Search Results

Showing results 1 to 10 of approximately 17.

(refine search)
SORT BY: PREVIOUS / NEXT
Author:Adams, Robert M. 

Journal Article
Money, the fallacy of composition, and inflation

Cross Sections , Volume 7 , Issue fall , Pages 8-11

Working Paper
Bank Fees, Aftermarkets, and Consumer Behavior

Fees for banking services have been a policy concern for over 20 years and the subject of several government agencies studies, which focused on the magnitude, incidence, or disclosure of such fees. Using a sample of single market banks, I study the relationship between market-level consumer characteristics and bank fee revenue, fees, and bank return on assets (ROA) to infer consumer and firm behavior. Of particular interest, I use county-level IRS tax records as a measure of the consumer income distribution, but my analysis also includes measures of age and education distributions. I find ...
Finance and Economics Discussion Series , Paper 2017-054

Discussion Paper
Do Marketplace Lending Platforms Offer Lower Rates to Consumers?

This note analyzes interest rates of loans from the two largest P2P platforms, Lending Club and Prosper, to observe their potential benefits to borrowers.
FEDS Notes , Paper 2018-10-22

Working Paper
Is Lending Distance Really Changing? Distance Dynamics and Loan Composition in Small Business Lending

Has information technology improved small businesses' access to credit by hardening the information used in loan underwriting and reducing the importance of proximity to lenders? Previous research, pointing to increasing average lending distances, suggests that it has. But this conclusion can obscure differences across loans and lenders. Using over 20 years of Community Reinvestment Act data on small business lending, we find that while average distances have increased substantially, distances at individual banks remain unchanged. Instead, average distance has increased because a small group ...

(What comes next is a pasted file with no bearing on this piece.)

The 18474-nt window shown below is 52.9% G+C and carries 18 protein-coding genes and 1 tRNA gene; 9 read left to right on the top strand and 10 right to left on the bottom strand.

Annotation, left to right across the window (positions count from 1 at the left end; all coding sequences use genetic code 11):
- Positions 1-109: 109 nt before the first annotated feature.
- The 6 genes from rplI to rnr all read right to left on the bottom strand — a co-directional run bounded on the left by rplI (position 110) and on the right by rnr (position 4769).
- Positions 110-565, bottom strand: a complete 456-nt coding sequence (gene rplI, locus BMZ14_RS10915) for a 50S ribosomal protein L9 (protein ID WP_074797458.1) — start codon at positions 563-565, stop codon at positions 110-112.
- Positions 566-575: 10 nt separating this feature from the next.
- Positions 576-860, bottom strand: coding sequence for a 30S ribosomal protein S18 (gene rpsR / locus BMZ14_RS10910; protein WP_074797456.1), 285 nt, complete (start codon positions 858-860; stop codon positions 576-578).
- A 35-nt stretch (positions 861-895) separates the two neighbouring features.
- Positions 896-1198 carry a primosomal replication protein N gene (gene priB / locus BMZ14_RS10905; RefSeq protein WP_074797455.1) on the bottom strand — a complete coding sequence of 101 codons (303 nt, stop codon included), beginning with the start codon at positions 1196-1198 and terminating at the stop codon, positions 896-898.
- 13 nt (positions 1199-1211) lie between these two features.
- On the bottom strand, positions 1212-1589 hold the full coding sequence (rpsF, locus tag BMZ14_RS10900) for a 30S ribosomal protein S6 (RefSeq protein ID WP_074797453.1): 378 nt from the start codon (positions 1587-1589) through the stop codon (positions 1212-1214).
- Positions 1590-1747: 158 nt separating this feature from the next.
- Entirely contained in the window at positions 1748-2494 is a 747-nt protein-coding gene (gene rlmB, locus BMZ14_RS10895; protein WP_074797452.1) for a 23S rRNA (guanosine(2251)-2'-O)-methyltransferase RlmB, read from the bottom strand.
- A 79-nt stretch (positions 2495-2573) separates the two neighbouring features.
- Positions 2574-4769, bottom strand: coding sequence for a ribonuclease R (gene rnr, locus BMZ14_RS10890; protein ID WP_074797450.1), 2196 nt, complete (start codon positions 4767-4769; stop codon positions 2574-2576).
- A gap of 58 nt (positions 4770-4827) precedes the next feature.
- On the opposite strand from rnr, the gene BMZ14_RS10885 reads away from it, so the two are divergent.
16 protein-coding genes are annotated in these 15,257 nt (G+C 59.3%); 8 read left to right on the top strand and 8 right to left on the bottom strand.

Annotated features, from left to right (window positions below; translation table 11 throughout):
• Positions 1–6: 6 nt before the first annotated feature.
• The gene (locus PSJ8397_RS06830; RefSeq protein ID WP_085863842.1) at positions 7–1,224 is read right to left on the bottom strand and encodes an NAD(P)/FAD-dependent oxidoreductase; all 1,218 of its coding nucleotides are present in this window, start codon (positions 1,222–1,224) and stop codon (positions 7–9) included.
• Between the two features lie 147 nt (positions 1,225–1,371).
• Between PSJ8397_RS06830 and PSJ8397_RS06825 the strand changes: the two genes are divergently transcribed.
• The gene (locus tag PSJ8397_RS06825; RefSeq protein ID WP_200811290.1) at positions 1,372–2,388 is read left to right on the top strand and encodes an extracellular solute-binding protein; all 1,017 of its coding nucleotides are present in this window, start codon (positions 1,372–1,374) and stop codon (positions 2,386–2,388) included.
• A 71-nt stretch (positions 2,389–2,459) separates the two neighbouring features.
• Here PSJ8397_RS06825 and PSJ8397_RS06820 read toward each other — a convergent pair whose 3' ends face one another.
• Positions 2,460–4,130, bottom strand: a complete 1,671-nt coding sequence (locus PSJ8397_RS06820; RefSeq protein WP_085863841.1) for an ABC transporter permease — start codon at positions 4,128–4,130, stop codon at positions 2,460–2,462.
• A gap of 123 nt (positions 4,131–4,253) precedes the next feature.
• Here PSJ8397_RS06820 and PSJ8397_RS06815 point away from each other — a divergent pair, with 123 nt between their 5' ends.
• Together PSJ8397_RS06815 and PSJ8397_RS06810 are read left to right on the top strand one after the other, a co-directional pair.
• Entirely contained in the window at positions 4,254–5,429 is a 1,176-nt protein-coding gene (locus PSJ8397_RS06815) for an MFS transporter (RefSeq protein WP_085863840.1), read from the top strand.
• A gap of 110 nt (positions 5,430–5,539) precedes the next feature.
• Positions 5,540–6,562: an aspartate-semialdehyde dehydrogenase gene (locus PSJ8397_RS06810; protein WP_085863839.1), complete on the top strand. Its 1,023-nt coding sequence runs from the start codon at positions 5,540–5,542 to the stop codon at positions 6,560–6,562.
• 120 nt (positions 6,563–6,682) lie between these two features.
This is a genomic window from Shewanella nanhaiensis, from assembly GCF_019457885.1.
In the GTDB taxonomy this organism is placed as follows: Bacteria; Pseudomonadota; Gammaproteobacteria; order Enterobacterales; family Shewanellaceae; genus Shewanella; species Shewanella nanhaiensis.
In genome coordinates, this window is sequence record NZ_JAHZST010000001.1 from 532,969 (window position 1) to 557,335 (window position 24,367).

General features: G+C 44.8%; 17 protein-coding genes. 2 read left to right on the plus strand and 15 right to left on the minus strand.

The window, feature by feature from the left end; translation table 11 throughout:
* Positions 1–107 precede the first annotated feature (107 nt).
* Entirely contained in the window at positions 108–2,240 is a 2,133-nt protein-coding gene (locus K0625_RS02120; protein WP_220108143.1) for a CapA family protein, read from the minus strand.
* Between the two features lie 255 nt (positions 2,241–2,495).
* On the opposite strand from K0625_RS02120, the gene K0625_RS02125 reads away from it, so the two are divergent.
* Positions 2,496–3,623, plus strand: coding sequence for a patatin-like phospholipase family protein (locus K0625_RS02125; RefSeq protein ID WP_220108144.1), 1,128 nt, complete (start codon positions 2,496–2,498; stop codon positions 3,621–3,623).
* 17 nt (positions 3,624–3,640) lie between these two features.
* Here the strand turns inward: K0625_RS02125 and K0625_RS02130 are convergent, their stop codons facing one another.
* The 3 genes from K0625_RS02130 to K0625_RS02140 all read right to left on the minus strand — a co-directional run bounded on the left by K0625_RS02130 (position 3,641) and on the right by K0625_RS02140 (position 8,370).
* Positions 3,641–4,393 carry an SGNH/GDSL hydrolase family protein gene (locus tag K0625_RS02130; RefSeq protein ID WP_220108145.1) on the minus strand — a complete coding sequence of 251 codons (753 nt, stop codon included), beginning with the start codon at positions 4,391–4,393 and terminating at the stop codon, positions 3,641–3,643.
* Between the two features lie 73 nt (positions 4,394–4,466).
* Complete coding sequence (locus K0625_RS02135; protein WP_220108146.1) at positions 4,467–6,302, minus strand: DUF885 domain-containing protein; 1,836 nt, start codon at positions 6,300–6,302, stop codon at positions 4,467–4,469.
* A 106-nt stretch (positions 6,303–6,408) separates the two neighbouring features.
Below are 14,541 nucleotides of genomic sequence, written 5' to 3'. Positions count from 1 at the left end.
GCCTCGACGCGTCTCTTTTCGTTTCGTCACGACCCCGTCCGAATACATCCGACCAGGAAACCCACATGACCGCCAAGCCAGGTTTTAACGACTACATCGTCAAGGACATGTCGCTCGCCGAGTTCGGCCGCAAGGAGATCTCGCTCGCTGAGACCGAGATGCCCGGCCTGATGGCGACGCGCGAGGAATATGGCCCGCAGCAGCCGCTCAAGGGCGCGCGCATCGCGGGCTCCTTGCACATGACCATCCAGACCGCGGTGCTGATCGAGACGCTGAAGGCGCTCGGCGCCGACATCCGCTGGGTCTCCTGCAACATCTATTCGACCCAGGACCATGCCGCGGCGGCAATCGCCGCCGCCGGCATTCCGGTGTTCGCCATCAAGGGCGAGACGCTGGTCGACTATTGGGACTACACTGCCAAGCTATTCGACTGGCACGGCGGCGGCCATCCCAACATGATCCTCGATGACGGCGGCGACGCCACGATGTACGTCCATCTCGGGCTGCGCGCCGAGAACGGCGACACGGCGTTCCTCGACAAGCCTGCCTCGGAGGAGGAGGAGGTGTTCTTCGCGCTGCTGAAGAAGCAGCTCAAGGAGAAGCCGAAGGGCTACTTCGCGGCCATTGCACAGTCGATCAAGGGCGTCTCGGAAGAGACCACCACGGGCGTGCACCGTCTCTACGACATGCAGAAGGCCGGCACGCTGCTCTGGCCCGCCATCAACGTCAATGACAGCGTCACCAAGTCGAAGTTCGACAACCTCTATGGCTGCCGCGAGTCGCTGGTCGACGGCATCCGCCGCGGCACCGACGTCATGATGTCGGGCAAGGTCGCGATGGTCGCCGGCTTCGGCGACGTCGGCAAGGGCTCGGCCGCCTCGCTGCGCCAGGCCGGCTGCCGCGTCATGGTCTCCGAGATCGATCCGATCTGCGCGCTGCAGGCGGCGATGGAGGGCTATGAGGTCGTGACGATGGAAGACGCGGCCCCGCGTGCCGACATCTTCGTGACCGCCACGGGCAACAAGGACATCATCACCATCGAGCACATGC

Finance and Economics Discussion Series , Paper 2021-011

Working Paper
On the welfare cost of inflation

Estimates are provided for the social cost of inflation in the U.S. economy. The estimated cost, expressed as a fraction of income, is proportional to the square root of the nominal interest rate. This approximation assigns much higher costs to low rates of inflation than does the familiar welfare triangle formula. ; These estimates are rationalized using Sidrauski's model, in which real balances yield utility, and also using the McCallum-Goodfriend model, in which real balances and time are combined via a transactions technology to support a given spending flow. The latter formulation is ...
Working Papers in Applied Economic Theory , Paper 94-07

Discussion Paper
The Effects of the COVID-19 Shutdown on the Consumer Credit Card Market: Revolvers versus Transactors

The consumer credit card market has experienced dramatic, unprecedented changes in the wake of the COVID-19 shutdown of the U.S. economy. Revolving credit in the G.19 Consumer Credit statistical release fell by an annualized rate of 32 percent in the second quarter of 2020.